July 23, 2021 

Sylvia Fowles, Tina Charles had head starts in mentoring young Olympians

Collier and Atkins learning from future Hall of Famers

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As decorated and senior members of the U.S. national team, Sylvia Fowles and Tina Charles will be counted on to be mentors to the six rookies on the Olympic roster. The future Hall of Fame post players have had a jump start on two of the athletes, however, Napheesa Collier and Ariel Atkins, of whom they play alongside in the WNBA.

Collier is in her third season with the Minnesota Lynx, where she plays with Fowles, the league’s career rebounding leader, who heads to Tokyo in search of a fourth-consecutive Olympic gold medal.

“It’s been amazing,” Fowles said of Collier. “I think I have an easy task. Napheesa is not the kind of person who doesn’t listen. Anything you tell her, she picks up really quickly, so my job has been easy. At the same time, she is willing to learn the process to get to the next step.”

Fowles and Collier are each in the top 15 scorers in the WNBA, Collier at 17.3 points per game, Fowles at 15.9. They also each played in the Final Four in each of their four seasons at LSU and UConn. Fowles was 22 and in her rookie WNBA season when she won her first gold medal at Beijing in 2008, the second youngest on the team to Candace Parker, and the 24-year-old Collier will be the youngest on the current national team.

“I think it’s exciting I get to play with so many people who are going to go into the Hall of Fame and are such great basketball players,” Collier added.

“It’s a great honor to be a part of something that has been winning for so many years. You don’t want to let that down, especially since I am a new person on the team. I will come in and contribute whatever the team needs and be a sponge and learn from all of the people on the team who have been here before.”

Charles, who was a champion in London and Rio, is playing in her first season with the Washington Mystics after sitting out last year. She is leading the WNBA with more than 26 points per game and grabbing 10 rebounds, which is second in the league, playing with Atkins, who turns 25 during the Games and is scoring nearly 17 points per game in her fourth season.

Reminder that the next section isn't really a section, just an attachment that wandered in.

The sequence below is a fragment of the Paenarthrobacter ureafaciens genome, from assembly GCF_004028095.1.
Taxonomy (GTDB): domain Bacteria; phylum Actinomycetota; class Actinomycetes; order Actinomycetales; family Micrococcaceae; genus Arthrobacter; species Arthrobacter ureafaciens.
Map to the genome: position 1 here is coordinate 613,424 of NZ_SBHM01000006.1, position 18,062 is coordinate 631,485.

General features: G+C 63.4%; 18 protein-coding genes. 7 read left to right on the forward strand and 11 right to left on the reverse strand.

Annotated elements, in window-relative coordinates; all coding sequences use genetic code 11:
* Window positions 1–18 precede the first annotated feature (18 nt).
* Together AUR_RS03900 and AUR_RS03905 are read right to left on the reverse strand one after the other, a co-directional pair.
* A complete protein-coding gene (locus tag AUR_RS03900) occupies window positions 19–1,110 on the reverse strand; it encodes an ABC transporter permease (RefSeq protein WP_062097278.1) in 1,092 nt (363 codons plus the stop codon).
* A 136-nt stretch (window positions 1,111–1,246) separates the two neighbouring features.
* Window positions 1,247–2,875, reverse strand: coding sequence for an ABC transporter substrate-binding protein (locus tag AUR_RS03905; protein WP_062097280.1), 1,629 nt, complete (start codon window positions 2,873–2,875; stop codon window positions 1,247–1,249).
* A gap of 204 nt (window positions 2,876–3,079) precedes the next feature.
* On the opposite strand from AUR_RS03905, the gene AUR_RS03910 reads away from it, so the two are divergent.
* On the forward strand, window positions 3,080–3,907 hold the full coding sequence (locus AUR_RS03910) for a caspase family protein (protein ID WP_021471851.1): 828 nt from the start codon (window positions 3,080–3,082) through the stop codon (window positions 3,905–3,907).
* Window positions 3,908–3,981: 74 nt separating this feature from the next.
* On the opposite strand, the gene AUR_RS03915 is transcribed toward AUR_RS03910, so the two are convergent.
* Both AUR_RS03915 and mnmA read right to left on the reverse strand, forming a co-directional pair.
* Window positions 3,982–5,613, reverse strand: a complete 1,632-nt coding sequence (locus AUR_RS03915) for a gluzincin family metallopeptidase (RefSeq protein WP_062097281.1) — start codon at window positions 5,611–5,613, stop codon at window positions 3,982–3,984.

“Ariel is the upmost professional,” Charles said, “and one of the most selfless players I have played with in a long time. She really just cares about winning the possession and doesn’t matter is she scores or not. That’s really why she’s on this team, because she just fits in. It’s not all about scoring that gets you on this team, but ‘Can you be selfless? Can you make that right play?’ And Ariel was equipped with that.

“For me, it was really checking in on her and she has everything she needs, and that’s something I try to do daily. She knows I’m here if she has any questions. She is equipped with a lot of things players her age don’t have, that I didn’t have, so it’s great seeing her mature into the woman she is on and off the court.”

That selfless attitude propelled Atkins to the Olympic team after a strong showing at the qualifying tournament in Serbia last year, plus ensuing training camps.

“The list of women who have gone into this system,” Atkins added, “it’s the best of the best, and that’s not just on the court, off the court, they are awesome women, as well. So to be a part of that and to have my name on that list is surreal. We are here, and I need to push some of that aside and get to work.”

The U.S. opens up against Nigeria in Tokyo at 12:40 a.m. ET on July 27 (9:40 p.m. July 26 PT).

Written by Scott Mammoser

Scott Mammoser has covered major international events for FIBA, the ISU and World Athletics. He has been to six Olympics and traveled to more than 60 countries.

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